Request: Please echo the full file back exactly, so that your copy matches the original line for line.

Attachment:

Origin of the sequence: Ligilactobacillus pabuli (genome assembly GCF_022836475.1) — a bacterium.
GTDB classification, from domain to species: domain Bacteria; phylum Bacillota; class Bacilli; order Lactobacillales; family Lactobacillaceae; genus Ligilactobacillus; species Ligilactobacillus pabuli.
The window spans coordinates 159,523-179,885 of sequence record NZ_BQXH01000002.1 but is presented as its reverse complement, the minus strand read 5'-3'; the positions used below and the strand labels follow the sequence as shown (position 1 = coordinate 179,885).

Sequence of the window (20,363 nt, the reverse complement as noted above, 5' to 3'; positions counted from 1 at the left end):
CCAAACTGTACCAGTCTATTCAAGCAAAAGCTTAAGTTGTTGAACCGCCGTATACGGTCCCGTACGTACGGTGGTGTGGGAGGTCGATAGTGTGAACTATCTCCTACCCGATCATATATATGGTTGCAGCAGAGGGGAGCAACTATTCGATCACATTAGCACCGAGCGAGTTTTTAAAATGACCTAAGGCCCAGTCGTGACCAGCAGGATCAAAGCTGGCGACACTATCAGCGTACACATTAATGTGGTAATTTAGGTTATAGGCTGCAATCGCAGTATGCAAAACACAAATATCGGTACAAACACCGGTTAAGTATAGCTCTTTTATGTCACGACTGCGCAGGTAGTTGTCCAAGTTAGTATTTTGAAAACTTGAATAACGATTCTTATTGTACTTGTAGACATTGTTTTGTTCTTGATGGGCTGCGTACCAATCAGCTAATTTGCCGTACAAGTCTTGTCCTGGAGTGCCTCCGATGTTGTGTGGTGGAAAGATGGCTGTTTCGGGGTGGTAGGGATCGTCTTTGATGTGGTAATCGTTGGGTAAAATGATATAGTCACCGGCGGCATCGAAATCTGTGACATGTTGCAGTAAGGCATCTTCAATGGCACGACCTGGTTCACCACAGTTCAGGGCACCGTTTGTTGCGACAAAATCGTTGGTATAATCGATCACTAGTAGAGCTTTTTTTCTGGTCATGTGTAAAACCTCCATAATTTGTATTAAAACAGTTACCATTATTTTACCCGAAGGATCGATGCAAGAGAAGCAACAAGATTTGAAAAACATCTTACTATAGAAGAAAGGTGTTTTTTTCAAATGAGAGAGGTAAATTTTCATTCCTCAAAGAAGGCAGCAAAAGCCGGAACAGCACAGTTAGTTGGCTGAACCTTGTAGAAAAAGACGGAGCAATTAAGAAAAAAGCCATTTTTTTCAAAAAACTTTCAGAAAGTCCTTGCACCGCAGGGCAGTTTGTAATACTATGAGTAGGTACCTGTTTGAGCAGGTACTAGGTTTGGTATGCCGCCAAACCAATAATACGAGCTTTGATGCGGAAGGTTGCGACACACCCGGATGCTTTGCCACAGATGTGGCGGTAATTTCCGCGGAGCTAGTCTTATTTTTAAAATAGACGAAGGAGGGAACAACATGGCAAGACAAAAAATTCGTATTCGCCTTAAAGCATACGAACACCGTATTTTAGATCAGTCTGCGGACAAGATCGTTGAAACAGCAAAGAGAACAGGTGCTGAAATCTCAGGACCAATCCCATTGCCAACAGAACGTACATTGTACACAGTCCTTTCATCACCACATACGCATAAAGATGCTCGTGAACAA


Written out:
Origin of the sequence: Ligilactobacillus pabuli (genome assembly GCF_022836475.1) — a bacterium.
GTDB classification, from domain to species: domain Bacteria; phylum Bacillota; class Bacilli; order Lactobacillales; family Lactobacillaceae; genus Ligilactobacillus; species Ligilactobacillus pabuli.
The window spans coordinates 159,523-179,885 of sequence record NZ_BQXH01000002.1 but is presented as its reverse complement, the minus strand read 5'-3'; the positions used below and the strand labels follow the sequence as shown (position 1 = coordinate 179,885).

Sequence of the window (20,363 nt, the reverse complement as noted above, 5' to 3'; positions counted from 1 at the left end):
CCAAACTGTACCAGTCTATTCAAGCAAAAGCTTAAGTTGTTGAACCGCCGTATACGGTCCCGTACGTACGGTGGTGTGGGAGGTCGATAGTGTGAACTATCTCCTACCCGATCATATATATGGTTGCAGCAGAGGGGAGCAACTATTCGATCACATTAGCACCGAGCGAGTTTTTAAAATGACCTAAGGCCCAGTCGTGACCAGCAGGATCAAAGCTGGCGACACTATCAGCGTACACATTAATGTGGTAATTTAGGTTATAGGCTGCAATCGCAGTATGCAAAACACAAATATCGGTACAAACACCGGTTAAGTATAGCTCTTTTATGTCACGACTGCGCAGGTAGTTGTCCAAGTTAGTATTTTGAAAACTTGAATAACGATTCTTATTGTACTTGTAGACATTGTTTTGTTCTTGATGGGCTGCGTACCAATCAGCTAATTTGCCGTACAAGTCTTGTCCTGGAGTGCCTCCGATGTTGTGTGGTGGAAAGATGGCTGTTTCGGGGTGGTAGGGATCGTCTTTGATGTGGTAATCGTTGGGTAAAATGATATAGTCACCGGCGGCATCGAAATCTGTGACATGTTGCAGTAAGGCATCTTCAATGGCACGACCTGGTTCACCACAGTTCAGGGCACCGTTTGTTGCGACAAAATCGTTGGTATAATCGATCACTAGTAGAGCTTTTTTTCTGGTCATGTGTAAAACCTCCATAATTTGTATTAAAACAGTTACCATTATTTTACCCGAAGGATCGATGCAAGAGAAGCAACAAGATTTGAAAAACATCTTACTATAGAAGAAAGGTGTTTTTTTCAAATGAGAGAGGTAAATTTTCATTCCTCAAAGAAGGCAGCAAAAGCCGGAACAGCACAGTTAGTTGGCTGAACCTTGTAGAAAAAGACGGAGCAATTAAGAAAAAAGCCATTTTTTTCAAAAAACTTTCAGAAAGTCCTTGCACCGCAGGGCAGTTTGTAATACTATGAGTAGGTACCTGTTTGAGCAGGTACTAGGTTTGGTATGCCGCCAAACCAATAATACGAGCTTTGATGCGGAAGGTTGCGACACACCCGGATGCTTTGCCACAGATGTGGCGGTAATTTCCGCGGAGCTAGTCTTATTTTTAAAATAGACGAAGGAGGGAACAACATGGCAAGACAAAAAATTCGTATTCGCCTTAAAGCATACGAACACCGTATTTTAGATCAGTCTGCGGACAAGATCGTTGAAACAGCAAAGAGAACAGGTGCTGAAATCTCAGGACCAATCCCATTGCCAACAGAACGTACATTGTACACAGTCCTTTCATCACCACATACGCATAAAGATGCTCGTGAACAA